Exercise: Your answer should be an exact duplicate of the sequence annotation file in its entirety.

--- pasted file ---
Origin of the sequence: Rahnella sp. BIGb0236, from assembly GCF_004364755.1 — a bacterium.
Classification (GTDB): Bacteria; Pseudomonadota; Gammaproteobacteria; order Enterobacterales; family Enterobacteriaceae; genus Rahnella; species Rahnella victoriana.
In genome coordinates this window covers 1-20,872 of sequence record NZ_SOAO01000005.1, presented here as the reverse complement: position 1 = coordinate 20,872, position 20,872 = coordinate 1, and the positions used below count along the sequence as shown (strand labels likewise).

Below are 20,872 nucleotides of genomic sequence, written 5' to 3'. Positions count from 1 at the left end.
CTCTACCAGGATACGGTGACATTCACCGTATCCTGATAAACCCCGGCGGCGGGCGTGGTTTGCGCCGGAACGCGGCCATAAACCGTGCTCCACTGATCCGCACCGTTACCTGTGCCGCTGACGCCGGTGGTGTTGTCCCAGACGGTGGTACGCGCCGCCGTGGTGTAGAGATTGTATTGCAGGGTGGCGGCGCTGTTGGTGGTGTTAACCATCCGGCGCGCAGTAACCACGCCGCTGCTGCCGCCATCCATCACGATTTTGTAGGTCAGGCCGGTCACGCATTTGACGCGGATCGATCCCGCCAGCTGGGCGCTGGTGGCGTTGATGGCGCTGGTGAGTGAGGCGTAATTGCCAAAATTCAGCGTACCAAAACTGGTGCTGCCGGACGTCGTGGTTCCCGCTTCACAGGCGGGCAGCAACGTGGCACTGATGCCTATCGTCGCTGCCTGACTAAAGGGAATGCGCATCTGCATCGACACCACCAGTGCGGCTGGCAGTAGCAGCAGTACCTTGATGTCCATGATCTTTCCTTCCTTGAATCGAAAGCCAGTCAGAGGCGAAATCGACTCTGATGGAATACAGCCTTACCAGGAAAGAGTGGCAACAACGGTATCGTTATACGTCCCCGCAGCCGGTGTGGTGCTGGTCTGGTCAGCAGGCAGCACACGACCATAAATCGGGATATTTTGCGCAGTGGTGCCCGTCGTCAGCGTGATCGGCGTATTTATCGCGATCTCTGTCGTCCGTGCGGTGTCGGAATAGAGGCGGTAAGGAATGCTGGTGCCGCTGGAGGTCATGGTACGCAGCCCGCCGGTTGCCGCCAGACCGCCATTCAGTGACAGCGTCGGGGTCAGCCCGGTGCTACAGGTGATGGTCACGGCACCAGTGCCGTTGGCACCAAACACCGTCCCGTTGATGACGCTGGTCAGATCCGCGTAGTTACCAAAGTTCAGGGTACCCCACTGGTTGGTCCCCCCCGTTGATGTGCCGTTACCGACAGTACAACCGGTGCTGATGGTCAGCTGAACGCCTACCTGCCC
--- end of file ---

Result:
Origin of the sequence: Rahnella sp. BIGb0236, from assembly GCF_004364755.1 — a bacterium.
Classification (GTDB): Bacteria; Pseudomonadota; Gammaproteobacteria; order Enterobacterales; family Enterobacteriaceae; genus Rahnella; species Rahnella victoriana.
In genome coordinates this window covers 1-20,872 of sequence record NZ_SOAO01000005.1, presented here as the reverse complement: position 1 = coordinate 20,872, position 20,872 = coordinate 1, and the positions used below count along the sequence as shown (strand labels likewise).

Below are 20,872 nucleotides of genomic sequence, written 5' to 3'. Positions count from 1 at the left end.
CTCTACCAGGATACGGTGACATTCACCGTATCCTGATAAACCCCGGCGGCGGGCGTGGTTTGCGCCGGAACGCGGCCATAAACCGTGCTCCACTGATCCGCACCGTTACCTGTGCCGCTGACGCCGGTGGTGTTGTCCCAGACGGTGGTACGCGCCGCCGTGGTGTAGAGATTGTATTGCAGGGTGGCGGCGCTGTTGGTGGTGTTAACCATCCGGCGCGCAGTAACCACGCCGCTGCTGCCGCCATCCATCACGATTTTGTAGGTCAGGCCGGTCACGCATTTGACGCGGATCGATCCCGCCAGCTGGGCGCTGGTGGCGTTGATGGCGCTGGTGAGTGAGGCGTAATTGCCAAAATTCAGCGTACCAAAACTGGTGCTGCCGGACGTCGTGGTTCCCGCTTCACAGGCGGGCAGCAACGTGGCACTGATGCCTATCGTCGCTGCCTGACTAAAGGGAATGCGCATCTGCATCGACACCACCAGTGCGGCTGGCAGTAGCAGCAGTACCTTGATGTCCATGATCTTTCCTTCCTTGAATCGAAAGCCAGTCAGAGGCGAAATCGACTCTGATGGAATACAGCCTTACCAGGAAAGAGTGGCAACAACGGTATCGTTATACGTCCCCGCAGCCGGTGTGGTGCTGGTCTGGTCAGCAGGCAGCACACGACCATAAATCGGGATATTTTGCGCAGTGGTGCCCGTCGTCAGCGTGATCGGCGTATTTATCGCGATCTCTGTCGTCCGTGCGGTGTCGGAATAGAGGCGGTAAGGAATGCTGGTGCCGCTGGAGGTCATGGTACGCAGCCCGCCGGTTGCCGCCAGACCGCCATTCAGTGACAGCGTCGGGGTCAGCCCGGTGCTACAGGTGATGGTCACGGCACCAGTGCCGTTGGCACCAAACACCGTCCCGTTGATGACGCTGGTCAGATCCGCGTAGTTACCAAAGTTCAGGGTACCCCACTGGTTGGTCCCCCCCGTTGATGTGCCGTTACCGACAGTACAACCGGTGCTGATGGTCAGCTGAACGCCTACCTGCCC